The liquid is warmed by sunlight — even in cloudy weather — and this liquid is circulated through the hot water cistern, transferring its warmth to the water there. This type of cistern works by harnessing what heat is available from the sun before ‘topping up’ using your existing boiler. It should qualify for the Boiler Upgrade Scheme, which will help you bring down the initial expense of installing it.
If you already have a solar panel system to provide your home with free electricity, then a solar hot water system isn’t a practical add-on. If you have an existing hot water cylinder with electric immersion heater, however, then you can divert any excess energy your panels produce into heating your hot water using what’s known as a solar immersion heater.
It’s not the most efficient use of your electricity, and if you’re currently earning money from your panels by exporting that excess back to the grid, you may need to work out whether the lost income is outweighed by the reduced costs of heating your water (it’s estimated a solar immersion heater can provide the equivalent of eight-to-nine months of free hot water each year). Units can be bought for as little as £230, but you’ll need to employ the services of a qualified electrician to fit them. Expect to recoup the outlay in 2-5 years depending on how much you pay.
If your hot water cylinder is over ten years old, now might be a good time to replace it with a new, well-insulated model. The best can keep water warm for up to two days.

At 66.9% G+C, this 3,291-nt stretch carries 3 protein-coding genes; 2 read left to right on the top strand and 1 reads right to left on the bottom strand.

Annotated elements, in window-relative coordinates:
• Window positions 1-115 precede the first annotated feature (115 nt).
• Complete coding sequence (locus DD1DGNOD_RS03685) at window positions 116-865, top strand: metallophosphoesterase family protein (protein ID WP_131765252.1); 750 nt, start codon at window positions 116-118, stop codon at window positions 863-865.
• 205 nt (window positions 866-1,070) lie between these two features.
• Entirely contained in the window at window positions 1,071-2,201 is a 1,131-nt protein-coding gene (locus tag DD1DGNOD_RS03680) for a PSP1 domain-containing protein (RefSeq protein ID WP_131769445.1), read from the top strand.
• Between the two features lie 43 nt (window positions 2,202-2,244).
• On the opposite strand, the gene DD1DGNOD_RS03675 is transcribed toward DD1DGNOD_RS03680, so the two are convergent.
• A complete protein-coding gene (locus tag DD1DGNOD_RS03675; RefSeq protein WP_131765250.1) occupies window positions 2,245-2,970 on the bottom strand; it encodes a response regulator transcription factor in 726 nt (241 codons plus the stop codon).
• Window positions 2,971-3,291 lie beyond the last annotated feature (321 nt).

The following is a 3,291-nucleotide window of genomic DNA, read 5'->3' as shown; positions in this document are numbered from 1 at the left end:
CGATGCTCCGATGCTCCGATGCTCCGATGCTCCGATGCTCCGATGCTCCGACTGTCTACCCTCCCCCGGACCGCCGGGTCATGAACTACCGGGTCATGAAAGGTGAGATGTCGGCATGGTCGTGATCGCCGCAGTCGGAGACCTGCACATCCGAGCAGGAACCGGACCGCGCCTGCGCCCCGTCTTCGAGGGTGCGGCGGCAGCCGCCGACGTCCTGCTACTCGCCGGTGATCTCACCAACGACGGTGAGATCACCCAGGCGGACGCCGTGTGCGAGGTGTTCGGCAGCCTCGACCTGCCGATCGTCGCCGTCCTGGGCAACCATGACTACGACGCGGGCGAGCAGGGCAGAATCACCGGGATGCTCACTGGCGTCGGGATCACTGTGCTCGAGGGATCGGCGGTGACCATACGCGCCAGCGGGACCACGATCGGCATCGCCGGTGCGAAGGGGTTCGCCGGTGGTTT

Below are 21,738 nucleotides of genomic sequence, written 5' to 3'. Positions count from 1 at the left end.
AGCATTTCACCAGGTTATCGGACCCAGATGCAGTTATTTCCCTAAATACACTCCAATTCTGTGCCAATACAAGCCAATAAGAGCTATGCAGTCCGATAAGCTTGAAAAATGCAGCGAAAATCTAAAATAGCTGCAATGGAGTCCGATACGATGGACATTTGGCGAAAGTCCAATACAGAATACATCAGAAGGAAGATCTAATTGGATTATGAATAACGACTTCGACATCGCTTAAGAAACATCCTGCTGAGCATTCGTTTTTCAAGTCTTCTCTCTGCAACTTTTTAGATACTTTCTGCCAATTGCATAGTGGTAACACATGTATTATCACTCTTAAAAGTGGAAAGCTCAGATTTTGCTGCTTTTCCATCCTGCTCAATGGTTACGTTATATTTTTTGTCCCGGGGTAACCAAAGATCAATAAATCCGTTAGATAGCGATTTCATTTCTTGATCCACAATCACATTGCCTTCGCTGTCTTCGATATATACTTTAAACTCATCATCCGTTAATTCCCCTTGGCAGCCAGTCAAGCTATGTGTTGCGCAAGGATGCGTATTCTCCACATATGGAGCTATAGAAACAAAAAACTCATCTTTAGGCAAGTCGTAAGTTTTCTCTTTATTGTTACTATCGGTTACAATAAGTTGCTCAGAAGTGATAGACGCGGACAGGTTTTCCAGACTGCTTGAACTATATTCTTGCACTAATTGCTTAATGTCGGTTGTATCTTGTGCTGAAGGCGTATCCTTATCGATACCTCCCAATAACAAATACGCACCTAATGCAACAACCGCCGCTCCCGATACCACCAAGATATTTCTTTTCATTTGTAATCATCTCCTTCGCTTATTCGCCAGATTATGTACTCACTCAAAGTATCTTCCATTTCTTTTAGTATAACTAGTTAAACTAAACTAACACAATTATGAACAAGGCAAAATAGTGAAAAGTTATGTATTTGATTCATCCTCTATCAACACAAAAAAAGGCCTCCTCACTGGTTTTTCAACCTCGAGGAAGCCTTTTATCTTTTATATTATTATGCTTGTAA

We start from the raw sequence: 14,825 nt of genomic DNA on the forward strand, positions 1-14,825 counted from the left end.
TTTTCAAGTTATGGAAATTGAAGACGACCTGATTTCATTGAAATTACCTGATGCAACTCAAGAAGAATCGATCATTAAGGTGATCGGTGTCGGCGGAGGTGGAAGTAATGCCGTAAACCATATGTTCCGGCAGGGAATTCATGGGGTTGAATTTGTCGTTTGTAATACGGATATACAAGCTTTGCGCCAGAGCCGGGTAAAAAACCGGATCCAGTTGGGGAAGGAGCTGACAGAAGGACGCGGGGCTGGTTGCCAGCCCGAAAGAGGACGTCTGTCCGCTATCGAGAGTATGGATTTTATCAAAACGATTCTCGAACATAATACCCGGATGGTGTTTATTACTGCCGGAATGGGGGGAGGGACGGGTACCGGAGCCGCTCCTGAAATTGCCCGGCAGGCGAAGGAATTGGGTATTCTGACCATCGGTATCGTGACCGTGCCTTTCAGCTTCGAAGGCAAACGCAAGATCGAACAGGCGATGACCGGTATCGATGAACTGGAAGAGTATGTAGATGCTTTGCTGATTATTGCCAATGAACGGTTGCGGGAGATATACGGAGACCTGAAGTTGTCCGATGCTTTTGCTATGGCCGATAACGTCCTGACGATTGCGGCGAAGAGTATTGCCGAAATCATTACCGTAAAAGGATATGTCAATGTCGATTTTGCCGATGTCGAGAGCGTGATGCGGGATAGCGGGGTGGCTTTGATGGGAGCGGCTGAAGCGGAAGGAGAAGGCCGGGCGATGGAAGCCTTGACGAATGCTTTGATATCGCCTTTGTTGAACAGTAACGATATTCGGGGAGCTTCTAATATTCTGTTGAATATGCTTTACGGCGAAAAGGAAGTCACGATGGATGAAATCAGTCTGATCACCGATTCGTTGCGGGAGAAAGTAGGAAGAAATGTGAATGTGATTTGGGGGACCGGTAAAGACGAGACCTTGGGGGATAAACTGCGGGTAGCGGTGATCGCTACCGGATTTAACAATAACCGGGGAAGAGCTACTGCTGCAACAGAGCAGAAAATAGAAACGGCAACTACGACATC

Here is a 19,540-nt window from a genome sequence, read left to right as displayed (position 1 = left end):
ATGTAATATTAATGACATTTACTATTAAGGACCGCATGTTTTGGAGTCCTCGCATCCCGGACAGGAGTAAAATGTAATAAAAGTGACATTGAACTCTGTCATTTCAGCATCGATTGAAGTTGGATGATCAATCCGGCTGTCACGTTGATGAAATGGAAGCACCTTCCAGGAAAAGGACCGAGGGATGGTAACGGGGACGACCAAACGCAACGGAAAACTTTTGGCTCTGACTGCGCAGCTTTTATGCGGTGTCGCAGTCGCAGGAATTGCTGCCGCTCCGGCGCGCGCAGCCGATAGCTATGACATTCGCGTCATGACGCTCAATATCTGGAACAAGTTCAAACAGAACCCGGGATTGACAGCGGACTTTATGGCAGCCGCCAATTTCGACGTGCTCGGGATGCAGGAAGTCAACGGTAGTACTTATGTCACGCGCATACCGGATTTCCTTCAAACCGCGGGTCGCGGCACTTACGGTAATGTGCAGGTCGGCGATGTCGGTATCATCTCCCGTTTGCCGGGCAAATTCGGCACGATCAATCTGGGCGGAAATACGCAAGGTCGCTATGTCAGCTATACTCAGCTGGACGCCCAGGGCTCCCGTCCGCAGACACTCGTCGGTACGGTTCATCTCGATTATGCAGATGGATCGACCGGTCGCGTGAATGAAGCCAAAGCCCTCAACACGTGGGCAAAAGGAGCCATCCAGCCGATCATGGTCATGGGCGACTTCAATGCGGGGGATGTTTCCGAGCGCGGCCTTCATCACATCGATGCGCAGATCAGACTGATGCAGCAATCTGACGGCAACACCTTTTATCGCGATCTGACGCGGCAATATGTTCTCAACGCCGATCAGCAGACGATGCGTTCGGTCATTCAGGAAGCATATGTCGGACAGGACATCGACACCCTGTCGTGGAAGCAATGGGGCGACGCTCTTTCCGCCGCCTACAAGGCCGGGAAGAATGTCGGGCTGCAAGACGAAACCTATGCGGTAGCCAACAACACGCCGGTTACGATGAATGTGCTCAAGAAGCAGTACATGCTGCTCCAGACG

Most boilers are designed to last around fifteen years – if yours needs replacing, now is a good time to consider replacing it with an instant-on combi boiler.
If you have a hot water cylinder, then hot water stays hot for hours if not days if it isn’t used. Invest in a timer to heat the water only when it’s most frequently used – typically in the morning and evening when people are most likely to take baths or showers, and you need to wash up.
This is wasteful, given that the water will stay hot for hours if it’s not being used.
This depends on the type and age of your cylinder or cistern, and how well-insulated it is. Older models won’t hold heat for more than a day at best, while newer models can hold it for up to 48 hours.
A combi boiler is used both to heat water and your home. They’re energy-efficient because although they’re on all the time, they only produce hot water when it’s needed, thus helping to reduce your bills. They’re also perfect for smaller homes, as you no longer need to find space for a separate hot water tank.